True Value  $\mathit{n}=100$  $\mathit{n}=200$  $\mathit{n}=500$  

$\mathit{\sigma}$  $\mathit{\alpha}$  Par.  Bias  SE  RMSE  CP  Bias  SE  RMSE  CP  Bias  SE  RMSE  CP 
1  0.2  $\sigma $  0.1934  0.5709  0.6543  0.9402  0.1113  0.3727  0.4083  0.9474  0.0494  0.2219  0.2292  0.9540 
$\alpha $  0.0054  0.0260  0.0270  0.9618  0.0039  0.0181  0.0186  0.9562  0.0022  0.0113  0.0116  0.9542  
0.5  $\sigma $  0.2191  0.7544  0.8668  0.9004  0.1006  0.4920  0.5425  0.9156  0.0468  0.3010  0.3131  0.9370  
$\alpha $  0.0004  0.0679  0.0667  0.9258  $0.0012$  0.0496  0.0491  0.9308  0.0005  0.0322  0.0320  0.9424  
0.8  $\sigma $  0.0727  0.5090  0.5498  0.8988  0.0348  0.3463  0.3602  0.9216  0.0118  0.2137  0.2143  0.9432  
$\alpha $  $0.0044$  0.0258  0.0271  0.9550  $0.0022$  0.0179  0.0183  0.9496  $0.0010$  0.0112  0.0114  0.9510  
10  0.2  $\sigma $  1.9401  5.7013  6.4320  0.9394  1.1103  3.7292  4.0676  0.9486  0.4651  2.2140  2.2556  0.9528 
$\alpha $  0.0052  0.0260  0.0268  0.9562  0.0037  0.0181  0.0189  0.9492  0.0020  0.0113  0.0112  0.9560  
0.5  $\sigma $  1.9611  7.4418  8.4714  0.8872  1.0610  4.9654  5.2373  0.9176  0.4148  2.9938  3.0764  0.9360  
$\alpha $  $0.0014$  0.0681  0.0668  0.9216  0.0002  0.0497  0.0490  0.9344  0.0000  0.0322  0.0315  0.9484  
0.8  $\sigma $  0.6832  5.0843  5.3895  0.8952  0.3724  3.4679  3.5625  0.9236  0.1692  2.1465  2.1721  0.9406  
$\alpha $  $0.0047$  0.0259  0.0274  0.9510  $0.0020$  0.0179  0.0181  0.9544  $0.0008$  0.0112  0.0113  0.9534 
Model  ML Estimates  AIC  BIC 

G($\sigma ,\alpha $)  $\widehat{\sigma}=0.890$, $\widehat{\alpha}=0.295$  1967.556  1974.152 
Pareto($\alpha ,\beta $)  $\widehat{\alpha}=0.002$, $\widehat{\beta}=0.121$  2144.958  2151.555 
GHN($\sigma ,\alpha $)  $\widehat{\sigma}=204.871$, $\widehat{\alpha}=0.144$  2143.358  2151.787 
n  Median  Mean  Variance  CS  CK 

500  21.125  216.709  11,270,001  0.435  1.655 
Model  ML Estimates  AIC  BIC 

G($\sigma ,\alpha $)  $\widehat{\sigma}=21.555\phantom{\rule{0.166667em}{0ex}}\left(6.264\right)$, $\widehat{\alpha}=0.497\phantom{\rule{0.166667em}{0ex}}\left(0.033\right)$  5139.176  5147.605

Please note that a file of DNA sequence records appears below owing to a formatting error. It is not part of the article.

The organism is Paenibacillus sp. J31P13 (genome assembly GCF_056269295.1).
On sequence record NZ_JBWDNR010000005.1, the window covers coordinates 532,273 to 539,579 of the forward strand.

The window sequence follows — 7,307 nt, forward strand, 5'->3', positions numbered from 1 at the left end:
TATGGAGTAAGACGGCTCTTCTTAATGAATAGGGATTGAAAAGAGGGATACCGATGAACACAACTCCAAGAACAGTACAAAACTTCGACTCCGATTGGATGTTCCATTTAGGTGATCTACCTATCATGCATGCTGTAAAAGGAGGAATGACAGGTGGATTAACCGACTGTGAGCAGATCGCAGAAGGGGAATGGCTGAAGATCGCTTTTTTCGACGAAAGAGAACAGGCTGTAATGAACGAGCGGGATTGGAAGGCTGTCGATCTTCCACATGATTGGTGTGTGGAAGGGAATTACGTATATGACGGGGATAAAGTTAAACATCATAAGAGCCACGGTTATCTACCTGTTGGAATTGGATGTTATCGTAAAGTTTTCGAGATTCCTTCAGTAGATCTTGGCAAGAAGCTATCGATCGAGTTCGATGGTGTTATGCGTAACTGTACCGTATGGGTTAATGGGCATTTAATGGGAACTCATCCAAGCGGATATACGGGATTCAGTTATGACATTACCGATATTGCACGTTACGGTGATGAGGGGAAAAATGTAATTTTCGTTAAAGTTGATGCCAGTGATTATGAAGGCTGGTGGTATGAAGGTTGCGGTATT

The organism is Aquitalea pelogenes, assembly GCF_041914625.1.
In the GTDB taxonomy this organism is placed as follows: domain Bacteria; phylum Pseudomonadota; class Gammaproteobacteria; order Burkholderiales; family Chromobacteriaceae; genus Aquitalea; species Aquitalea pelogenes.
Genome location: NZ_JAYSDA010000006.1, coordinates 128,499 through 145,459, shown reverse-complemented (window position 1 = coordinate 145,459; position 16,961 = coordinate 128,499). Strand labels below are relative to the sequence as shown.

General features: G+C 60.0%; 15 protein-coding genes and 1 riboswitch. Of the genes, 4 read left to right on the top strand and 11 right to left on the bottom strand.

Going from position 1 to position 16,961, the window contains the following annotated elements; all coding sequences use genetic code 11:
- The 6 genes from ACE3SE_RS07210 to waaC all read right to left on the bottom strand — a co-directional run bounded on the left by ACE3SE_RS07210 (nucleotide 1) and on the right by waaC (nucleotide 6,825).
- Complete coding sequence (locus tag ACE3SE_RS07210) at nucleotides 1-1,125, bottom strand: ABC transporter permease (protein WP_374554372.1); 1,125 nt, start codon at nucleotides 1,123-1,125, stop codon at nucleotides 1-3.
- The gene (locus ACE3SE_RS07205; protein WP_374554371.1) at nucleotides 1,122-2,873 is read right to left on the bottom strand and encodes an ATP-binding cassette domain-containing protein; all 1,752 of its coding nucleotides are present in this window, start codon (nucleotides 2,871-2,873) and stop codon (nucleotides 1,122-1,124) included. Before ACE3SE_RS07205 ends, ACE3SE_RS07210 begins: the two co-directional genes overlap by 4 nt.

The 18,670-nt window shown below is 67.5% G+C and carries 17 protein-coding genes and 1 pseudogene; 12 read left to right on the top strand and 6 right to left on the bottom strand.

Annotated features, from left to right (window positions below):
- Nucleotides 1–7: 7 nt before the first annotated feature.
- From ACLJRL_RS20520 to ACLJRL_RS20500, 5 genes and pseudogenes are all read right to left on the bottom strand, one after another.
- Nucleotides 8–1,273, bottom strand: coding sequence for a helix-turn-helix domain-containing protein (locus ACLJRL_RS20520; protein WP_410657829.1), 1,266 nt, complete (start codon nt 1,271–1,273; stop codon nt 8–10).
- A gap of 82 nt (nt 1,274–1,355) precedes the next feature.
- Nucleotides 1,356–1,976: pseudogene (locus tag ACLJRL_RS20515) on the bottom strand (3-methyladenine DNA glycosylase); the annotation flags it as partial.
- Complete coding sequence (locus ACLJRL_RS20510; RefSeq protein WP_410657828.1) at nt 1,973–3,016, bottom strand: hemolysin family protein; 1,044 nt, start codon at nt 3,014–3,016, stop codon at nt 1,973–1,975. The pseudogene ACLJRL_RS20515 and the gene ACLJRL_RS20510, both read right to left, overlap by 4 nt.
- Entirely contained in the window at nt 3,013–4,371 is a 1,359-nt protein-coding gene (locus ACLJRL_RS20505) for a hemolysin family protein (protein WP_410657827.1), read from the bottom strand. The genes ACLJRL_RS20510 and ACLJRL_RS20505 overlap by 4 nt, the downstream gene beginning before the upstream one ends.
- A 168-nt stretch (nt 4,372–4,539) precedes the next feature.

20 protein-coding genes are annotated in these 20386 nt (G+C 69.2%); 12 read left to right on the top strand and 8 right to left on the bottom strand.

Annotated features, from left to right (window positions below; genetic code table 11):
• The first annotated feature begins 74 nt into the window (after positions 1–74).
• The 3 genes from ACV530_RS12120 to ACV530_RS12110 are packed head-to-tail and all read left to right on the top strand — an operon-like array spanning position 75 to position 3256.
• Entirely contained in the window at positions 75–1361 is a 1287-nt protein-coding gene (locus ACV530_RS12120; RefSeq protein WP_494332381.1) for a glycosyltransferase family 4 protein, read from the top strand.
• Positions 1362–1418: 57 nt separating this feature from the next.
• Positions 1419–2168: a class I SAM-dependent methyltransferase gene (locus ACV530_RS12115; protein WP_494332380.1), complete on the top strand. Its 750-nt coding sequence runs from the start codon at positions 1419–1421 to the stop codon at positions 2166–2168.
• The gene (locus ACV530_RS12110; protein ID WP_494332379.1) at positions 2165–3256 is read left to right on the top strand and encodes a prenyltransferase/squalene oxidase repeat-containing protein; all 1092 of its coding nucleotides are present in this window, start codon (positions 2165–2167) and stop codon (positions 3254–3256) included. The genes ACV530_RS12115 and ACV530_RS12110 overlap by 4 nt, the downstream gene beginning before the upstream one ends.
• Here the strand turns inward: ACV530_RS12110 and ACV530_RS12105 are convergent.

Pareto($\alpha ,\beta $)  $\widehat{\alpha}=0.065\phantom{\rule{0.166667em}{0ex}}\left(0.001\right)$, $\widehat{\beta}=0.171\phantom{\rule{0.166667em}{0ex}}\left(0.008\right)$  5867.910  5876.339 
GHN($\sigma ,\alpha $)  $\widehat{\sigma}=64.313\phantom{\rule{0.166667em}{0ex}}\left(6.815\right)$, $\widehat{\alpha}=0.335\phantom{\rule{0.166667em}{0ex}}\left(0.008\right)$  5280.360  5288.789 
Model∖Significance  0.50 (21.125)  0.60 (28.600)  0.70 (40.000)  0.80 (60.000)  0.90 (100.000)  0.95 (210.250) 

G ($\widehat{\sigma},\widehat{\alpha}$)  22.034  41.764  85.060  209.891  889.770  3632.538 
Pareto ($\widehat{\alpha},\widehat{\beta}$)  3.744  13.805  74.248  795.165  45800.120  2638007 
GHN ($\widehat{\sigma},\widehat{\alpha}$)  19.836  38.426  71.568  134.928  284.355  479.988 
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Olmos, N.M.; GómezDéniz, E.; Venegas, O. The HeavyTailed Gleser Model: Properties, Estimation, and Applications. Mathematics 2022, 10, 4577. https://doi.org/10.3390/math10234577
Olmos NM, GómezDéniz E, Venegas O. The HeavyTailed Gleser Model: Properties, Estimation, and Applications. Mathematics. 2022; 10(23):4577. https://doi.org/10.3390/math10234577
Chicago/Turabian StyleOlmos, Neveka M., Emilio GómezDéniz, and Osvaldo Venegas. 2022. "The HeavyTailed Gleser Model: Properties, Estimation, and Applications" Mathematics 10, no. 23: 4577. https://doi.org/10.3390/math10234577